Politics is a set of activities associated with the governance of a country or an area. It involves making decisions that apply to group of members.
It refers to achieving and exercising positions of governance—organized control over a human community, particularly a state. The academic study focusing on just politics, which is therefore more targeted than general political science, is sometimes referred to as politology (not to be confused with politicology, a synonym for political science).
In modern nation-states, people often form political parties to represent their ideas. Members of a party agree to take the same position on many issues and agree to support the same changes to law and the same leaders.
An election is usually a competition between different parties. Some examples of political parties worldwide are: the African National Congress (ANC) in South Africa, the Democratic Party (D) in the United States, the Conservative Party in the United Kingdom, the Christian Democratic Union (CDU) in Germany and the Indian National Congress in India.
Politics is a multifaceted word. It has a set of fairly specific meanings that are descriptive and nonjudgmental (such as "the art or science of government" and "political principles"), but does often colloquially carry a negative connotation. The word has been used negatively for many years: the British national anthem as published in 1745 calls on God to "Confound their politics", and the phrase "play politics", for example, has been in use since at least 1853, when abolitionist Wendell Phillips declared: "We do not play politics; anti-slavery is no half-jest with us."
A variety of methods are deployed in politics, which include promoting one's own political views among people, negotiation with other political subjects, making laws, and exercising force, including warfare against adversaries. Politics is exercised on a wide range of social levels, from clans and tribes of traditional societies, through modern local governments, companies and institutions up to sovereign states, to the international level.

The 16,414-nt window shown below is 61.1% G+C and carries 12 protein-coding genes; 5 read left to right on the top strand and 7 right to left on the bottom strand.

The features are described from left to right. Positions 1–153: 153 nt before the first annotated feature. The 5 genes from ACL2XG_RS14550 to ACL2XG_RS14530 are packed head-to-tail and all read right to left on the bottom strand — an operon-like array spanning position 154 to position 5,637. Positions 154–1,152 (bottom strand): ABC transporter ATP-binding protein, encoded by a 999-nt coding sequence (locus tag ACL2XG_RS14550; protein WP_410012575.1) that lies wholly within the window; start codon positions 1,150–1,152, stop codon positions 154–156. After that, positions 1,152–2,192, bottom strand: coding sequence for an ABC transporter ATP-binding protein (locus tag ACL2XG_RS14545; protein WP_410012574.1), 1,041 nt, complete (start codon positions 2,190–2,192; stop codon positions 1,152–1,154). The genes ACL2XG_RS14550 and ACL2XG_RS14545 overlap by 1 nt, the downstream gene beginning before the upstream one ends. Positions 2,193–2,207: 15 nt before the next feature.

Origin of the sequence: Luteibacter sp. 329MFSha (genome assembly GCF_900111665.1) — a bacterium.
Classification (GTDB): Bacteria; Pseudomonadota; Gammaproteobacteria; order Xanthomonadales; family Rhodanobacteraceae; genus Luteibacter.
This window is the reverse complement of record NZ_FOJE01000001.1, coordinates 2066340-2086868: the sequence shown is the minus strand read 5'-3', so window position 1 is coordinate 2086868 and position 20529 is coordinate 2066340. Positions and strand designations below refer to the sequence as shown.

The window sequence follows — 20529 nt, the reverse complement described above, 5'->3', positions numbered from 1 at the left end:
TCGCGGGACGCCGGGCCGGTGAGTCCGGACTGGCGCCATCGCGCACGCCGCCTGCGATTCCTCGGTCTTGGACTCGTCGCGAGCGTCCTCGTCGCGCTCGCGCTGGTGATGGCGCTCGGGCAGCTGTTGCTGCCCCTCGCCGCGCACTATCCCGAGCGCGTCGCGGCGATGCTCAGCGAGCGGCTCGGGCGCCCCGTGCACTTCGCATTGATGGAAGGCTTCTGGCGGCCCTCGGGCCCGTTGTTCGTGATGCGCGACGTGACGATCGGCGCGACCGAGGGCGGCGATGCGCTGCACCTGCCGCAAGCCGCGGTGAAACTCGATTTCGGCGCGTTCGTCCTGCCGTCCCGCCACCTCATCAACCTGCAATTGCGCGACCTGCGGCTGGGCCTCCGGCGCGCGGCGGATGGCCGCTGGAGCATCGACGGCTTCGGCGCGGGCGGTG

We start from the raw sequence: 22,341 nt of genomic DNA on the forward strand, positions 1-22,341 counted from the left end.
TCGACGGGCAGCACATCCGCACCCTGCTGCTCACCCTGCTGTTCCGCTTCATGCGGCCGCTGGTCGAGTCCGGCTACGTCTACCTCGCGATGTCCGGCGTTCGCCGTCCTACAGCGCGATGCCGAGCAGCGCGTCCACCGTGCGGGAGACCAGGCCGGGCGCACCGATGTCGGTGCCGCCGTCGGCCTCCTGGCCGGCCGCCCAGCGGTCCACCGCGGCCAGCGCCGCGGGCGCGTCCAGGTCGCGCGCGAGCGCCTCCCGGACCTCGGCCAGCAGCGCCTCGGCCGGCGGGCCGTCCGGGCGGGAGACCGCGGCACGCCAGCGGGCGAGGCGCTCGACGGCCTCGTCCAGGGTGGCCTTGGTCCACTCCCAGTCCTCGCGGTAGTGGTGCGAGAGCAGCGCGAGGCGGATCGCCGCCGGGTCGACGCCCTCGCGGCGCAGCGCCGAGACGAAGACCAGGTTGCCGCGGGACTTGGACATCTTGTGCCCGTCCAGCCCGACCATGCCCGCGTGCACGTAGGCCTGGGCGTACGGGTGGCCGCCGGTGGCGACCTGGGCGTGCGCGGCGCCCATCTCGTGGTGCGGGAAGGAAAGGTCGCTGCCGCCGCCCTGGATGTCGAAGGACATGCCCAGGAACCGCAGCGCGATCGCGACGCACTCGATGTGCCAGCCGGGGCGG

A political system is a framework which defines acceptable political methods within a given society. The history of political thought can be traced back to early antiquity, with seminal works such as Plato's Republic, Aristotle's Politics and the works of Confucius.
The Act of Independence of Lithuania was signed by the Council of Lithuania on 16 February 1918, proclaiming the restoration of an independent State of Lithuania, governed by democratic principles, with Vilnius as its capital. The act was signed by all twenty members of the council, chaired by Jonas Basanavičius. The act of 16 February was the end result of a series of resolutions on the issue, including one issued by the Vilnius Conference and the act of 8 January. The path to the act was long and complex because the German Empire exerted pressure on the council to form an alliance. The Council had to carefully manoeuvre between the Germans, whose troops were present in Lithuania, and the demands of the Lithuanian people. While the act's original document has been lost, its legacy continues. The laconic act is the legal basis for the existence of modern Lithuania, both during the interwar period and since 1990. The act formulated the basic constitutional principles that were and still are followed by all Constitutions of Lithuania. The act itself was a key element in the foundation of Lithuania's Act of the Re-Establishment of the State of Lithuania, adopted on 11 March 1990. Lithuania, breaking away from the Soviet Union, stressed that it was simply re-establishing the independent state that existed between the world wars and that the act never lost its legal power.